Aviation medical examiners (AMEs) are now allowed to reissue medical certificates to pilots with serious medical histories that are now stable, but require special issuance. The program, called AME Assisted Special Issuance (AASI), is based on an earlier AOPA recommendation to the FAA. Certain low-risk medical conditions that require a special issuance can now be renewed annually by the AME after the FAA has granted the initial special issuance authorization.
When reporting one of the listed conditions for the first time, you will need to provide complete medical documentation to the FAA prior to having an FAA physical exam performed by an aviation medical examiner. After the FAA clears your case, you will receive a letter authorizing your AME to conduct a physical examination and issue a medical certificate if you are found otherwise qualified. This authorization letter may be valid for up to six years, but you will still be required to provide your AME with periodic medical reports confirming that your condition is unchanged. The authorization letter will also detail exactly what information is needed for continued certification and the time frame in which that information will need to be submitted. The program is under ongoing review, and new conditions will probably be added.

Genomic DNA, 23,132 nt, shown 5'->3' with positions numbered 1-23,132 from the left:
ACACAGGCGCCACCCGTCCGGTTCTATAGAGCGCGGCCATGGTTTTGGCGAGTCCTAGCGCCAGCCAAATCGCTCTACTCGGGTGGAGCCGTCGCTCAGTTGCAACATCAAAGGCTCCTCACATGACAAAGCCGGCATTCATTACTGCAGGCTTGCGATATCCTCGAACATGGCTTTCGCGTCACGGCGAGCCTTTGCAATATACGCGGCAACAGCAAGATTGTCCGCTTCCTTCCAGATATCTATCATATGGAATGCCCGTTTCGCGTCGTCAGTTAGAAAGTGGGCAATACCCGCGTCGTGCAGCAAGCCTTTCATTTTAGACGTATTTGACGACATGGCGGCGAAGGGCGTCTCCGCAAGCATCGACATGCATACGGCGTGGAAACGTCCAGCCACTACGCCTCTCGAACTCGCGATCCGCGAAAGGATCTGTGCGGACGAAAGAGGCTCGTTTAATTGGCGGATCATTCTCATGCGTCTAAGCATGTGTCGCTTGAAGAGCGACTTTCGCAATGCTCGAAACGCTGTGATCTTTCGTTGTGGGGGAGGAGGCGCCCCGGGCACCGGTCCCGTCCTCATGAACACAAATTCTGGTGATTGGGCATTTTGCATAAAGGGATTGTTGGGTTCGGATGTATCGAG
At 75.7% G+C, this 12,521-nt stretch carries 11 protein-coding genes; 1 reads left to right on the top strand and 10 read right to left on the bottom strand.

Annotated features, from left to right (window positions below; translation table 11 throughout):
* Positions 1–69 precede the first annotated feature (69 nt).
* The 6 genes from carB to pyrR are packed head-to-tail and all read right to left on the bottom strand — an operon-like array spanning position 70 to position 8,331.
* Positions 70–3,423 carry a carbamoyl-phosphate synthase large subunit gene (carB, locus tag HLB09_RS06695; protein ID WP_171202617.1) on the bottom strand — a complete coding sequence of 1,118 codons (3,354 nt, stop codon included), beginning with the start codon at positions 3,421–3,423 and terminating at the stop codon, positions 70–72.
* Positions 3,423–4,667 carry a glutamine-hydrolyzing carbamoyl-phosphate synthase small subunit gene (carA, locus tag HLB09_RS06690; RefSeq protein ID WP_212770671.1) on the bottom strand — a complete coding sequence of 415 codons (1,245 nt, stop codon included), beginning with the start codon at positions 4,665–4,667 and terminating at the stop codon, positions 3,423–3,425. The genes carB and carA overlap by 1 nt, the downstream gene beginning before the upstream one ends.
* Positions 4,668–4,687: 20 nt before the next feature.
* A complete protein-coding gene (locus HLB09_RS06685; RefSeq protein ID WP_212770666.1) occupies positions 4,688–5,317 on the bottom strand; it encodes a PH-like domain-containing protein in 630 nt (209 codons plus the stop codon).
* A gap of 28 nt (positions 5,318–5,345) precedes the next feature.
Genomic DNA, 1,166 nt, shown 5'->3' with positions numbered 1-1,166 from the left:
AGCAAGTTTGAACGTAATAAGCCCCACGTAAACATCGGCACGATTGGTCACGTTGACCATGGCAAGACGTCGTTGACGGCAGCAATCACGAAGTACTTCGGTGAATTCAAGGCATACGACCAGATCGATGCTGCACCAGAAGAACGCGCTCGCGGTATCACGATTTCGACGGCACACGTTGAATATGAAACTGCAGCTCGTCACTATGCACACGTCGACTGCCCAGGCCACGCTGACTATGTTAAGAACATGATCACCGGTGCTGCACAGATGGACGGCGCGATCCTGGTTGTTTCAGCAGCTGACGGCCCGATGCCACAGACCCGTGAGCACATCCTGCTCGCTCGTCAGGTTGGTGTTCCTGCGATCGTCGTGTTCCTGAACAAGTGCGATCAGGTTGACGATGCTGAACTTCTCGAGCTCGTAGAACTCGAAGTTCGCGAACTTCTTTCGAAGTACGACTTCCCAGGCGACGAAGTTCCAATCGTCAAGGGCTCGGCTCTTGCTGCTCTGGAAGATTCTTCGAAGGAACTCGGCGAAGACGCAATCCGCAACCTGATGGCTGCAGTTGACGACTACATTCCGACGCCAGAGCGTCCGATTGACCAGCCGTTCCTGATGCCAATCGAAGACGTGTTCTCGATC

The FAA will review each case and determine if it will be placed under the AASI protocol. Until you receive an authorization that allows your AME to reissue the certificate, you should continue to send your periodic medical reports to the FAA just as you have always done.
More details about the new issuance policy can be found in the Winter 2003 Federal Air Surgeon's Bulletin .
Links to the specifications for each medical condition can be found below.
Updated October 27, 2009
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